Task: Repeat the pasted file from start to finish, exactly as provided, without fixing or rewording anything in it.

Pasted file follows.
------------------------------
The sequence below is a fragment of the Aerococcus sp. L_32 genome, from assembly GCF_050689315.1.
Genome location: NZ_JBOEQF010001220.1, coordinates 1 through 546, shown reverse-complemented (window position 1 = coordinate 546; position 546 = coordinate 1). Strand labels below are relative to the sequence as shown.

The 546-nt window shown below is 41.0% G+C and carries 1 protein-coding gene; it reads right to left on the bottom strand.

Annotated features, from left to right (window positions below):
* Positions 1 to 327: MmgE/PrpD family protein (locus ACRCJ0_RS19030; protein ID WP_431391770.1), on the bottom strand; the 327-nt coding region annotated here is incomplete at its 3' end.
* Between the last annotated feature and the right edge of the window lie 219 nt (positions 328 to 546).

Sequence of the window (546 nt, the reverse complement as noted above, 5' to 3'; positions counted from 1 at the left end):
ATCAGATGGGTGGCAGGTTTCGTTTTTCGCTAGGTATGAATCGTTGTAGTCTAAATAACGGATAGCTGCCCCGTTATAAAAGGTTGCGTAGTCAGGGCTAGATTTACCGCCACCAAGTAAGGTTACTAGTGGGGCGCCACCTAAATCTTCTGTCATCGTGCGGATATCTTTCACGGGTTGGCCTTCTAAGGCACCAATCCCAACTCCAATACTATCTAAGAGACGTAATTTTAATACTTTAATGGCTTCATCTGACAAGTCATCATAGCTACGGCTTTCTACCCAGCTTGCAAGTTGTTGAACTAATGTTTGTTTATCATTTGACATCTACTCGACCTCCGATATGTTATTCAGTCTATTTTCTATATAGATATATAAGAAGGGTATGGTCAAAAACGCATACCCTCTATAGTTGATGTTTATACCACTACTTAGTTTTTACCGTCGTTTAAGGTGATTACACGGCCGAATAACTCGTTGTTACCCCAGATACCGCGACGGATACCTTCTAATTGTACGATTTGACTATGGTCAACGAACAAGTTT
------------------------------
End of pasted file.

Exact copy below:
The sequence below is a fragment of the Aerococcus sp. L_32 genome, from assembly GCF_050689315.1.
Genome location: NZ_JBOEQF010001220.1, coordinates 1 through 546, shown reverse-complemented (window position 1 = coordinate 546; position 546 = coordinate 1). Strand labels below are relative to the sequence as shown.

The 546-nt window shown below is 41.0% G+C and carries 1 protein-coding gene; it reads right to left on the bottom strand.

Annotated features, from left to right (window positions below):
* Positions 1 to 327: MmgE/PrpD family protein (locus ACRCJ0_RS19030; protein ID WP_431391770.1), on the bottom strand; the 327-nt coding region annotated here is incomplete at its 3' end.
* Between the last annotated feature and the right edge of the window lie 219 nt (positions 328 to 546).

Sequence of the window (546 nt, the reverse complement as noted above, 5' to 3'; positions counted from 1 at the left end):
ATCAGATGGGTGGCAGGTTTCGTTTTTCGCTAGGTATGAATCGTTGTAGTCTAAATAACGGATAGCTGCCCCGTTATAAAAGGTTGCGTAGTCAGGGCTAGATTTACCGCCACCAAGTAAGGTTACTAGTGGGGCGCCACCTAAATCTTCTGTCATCGTGCGGATATCTTTCACGGGTTGGCCTTCTAAGGCACCAATCCCAACTCCAATACTATCTAAGAGACGTAATTTTAATACTTTAATGGCTTCATCTGACAAGTCATCATAGCTACGGCTTTCTACCCAGCTTGCAAGTTGTTGAACTAATGTTTGTTTATCATTTGACATCTACTCGACCTCCGATATGTTATTCAGTCTATTTTCTATATAGATATATAAGAAGGGTATGGTCAAAAACGCATACCCTCTATAGTTGATGTTTATACCACTACTTAGTTTTTACCGTCGTTTAAGGTGATTACACGGCCGAATAACTCGTTGTTACCCCAGATACCGCGACGGATACCTTCTAATTGTACGATTTGACTATGGTCAACGAACAAGTTT